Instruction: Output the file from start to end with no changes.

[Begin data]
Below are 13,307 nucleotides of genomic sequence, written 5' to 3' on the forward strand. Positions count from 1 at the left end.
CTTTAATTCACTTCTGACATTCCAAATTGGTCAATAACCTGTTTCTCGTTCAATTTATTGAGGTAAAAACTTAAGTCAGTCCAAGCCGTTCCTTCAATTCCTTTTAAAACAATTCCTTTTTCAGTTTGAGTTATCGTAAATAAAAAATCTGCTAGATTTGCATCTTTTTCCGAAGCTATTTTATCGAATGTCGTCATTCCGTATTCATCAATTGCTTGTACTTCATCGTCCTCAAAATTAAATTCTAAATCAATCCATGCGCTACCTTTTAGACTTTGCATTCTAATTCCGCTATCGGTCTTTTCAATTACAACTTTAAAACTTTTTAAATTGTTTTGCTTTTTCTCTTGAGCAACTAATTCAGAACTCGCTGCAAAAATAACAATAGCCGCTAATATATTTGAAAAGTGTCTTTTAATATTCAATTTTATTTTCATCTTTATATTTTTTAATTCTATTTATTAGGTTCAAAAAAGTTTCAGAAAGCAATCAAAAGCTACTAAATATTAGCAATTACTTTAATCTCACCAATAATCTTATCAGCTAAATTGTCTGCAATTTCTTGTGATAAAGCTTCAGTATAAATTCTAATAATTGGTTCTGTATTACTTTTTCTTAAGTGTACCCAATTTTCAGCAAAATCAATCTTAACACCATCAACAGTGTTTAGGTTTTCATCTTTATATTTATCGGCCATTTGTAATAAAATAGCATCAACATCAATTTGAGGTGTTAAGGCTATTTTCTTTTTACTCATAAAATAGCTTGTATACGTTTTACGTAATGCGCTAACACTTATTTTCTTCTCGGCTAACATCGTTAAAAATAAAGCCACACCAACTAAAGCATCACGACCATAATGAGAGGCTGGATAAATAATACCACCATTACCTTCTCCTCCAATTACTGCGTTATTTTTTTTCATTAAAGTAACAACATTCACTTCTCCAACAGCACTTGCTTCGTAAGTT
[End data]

Below are 13,307 nucleotides of genomic sequence, written 5' to 3' on the forward strand. Positions count from 1 at the left end.
CTTTAATTCACTTCTGACATTCCAAATTGGTCAATAACCTGTTTCTCGTTCAATTTATTGAGGTAAAAACTTAAGTCAGTCCAAGCCGTTCCTTCAATTCCTTTTAAAACAATTCCTTTTTCAGTTTGAGTTATCGTAAATAAAAAATCTGCTAGATTTGCATCTTTTTCCGAAGCTATTTTATCGAATGTCGTCATTCCGTATTCATCAATTGCTTGTACTTCATCGTCCTCAAAATTAAATTCTAAATCAATCCATGCGCTACCTTTTAGACTTTGCATTCTAATTCCGCTATCGGTCTTTTCAATTACAACTTTAAAACTTTTTAAATTGTTTTGCTTTTTCTCTTGAGCAACTAATTCAGAACTCGCTGCAAAAATAACAATAGCCGCTAATATATTTGAAAAGTGTCTTTTAATATTCAATTTTATTTTCATCTTTATATTTTTTAATTCTATTTATTAGGTTCAAAAAAGTTTCAGAAAGCAATCAAAAGCTACTAAATATTAGCAATTACTTTAATCTCACCAATAATCTTATCAGCTAAATTGTCTGCAATTTCTTGTGATAAAGCTTCAGTATAAATTCTAATAATTGGTTCTGTATTACTTTTTCTTAAGTGTACCCAATTTTCAGCAAAATCAATCTTAACACCATCAACAGTGTTTAGGTTTTCATCTTTATATTTATCGGCCATTTGTAATAAAATAGCATCAACATCAATTTGAGGTGTTAAGGCTATTTTCTTTTTACTCATAAAATAGCTTGTATACGTTTTACGTAATGCGCTAACACTTATTTTCTTCTCGGCTAACATCGTTAAAAATAAAGCCACACCAACTAAAGCATCACGACCATAATGAGAGGCTGGATAAATAATACCACCATTACCTTCTCCTCCAATTACTGCGTTATTTTTTTTCATTAAAGTAACAACATTCACTTCTCCAACAGCACTTGCTTCGTAAGTT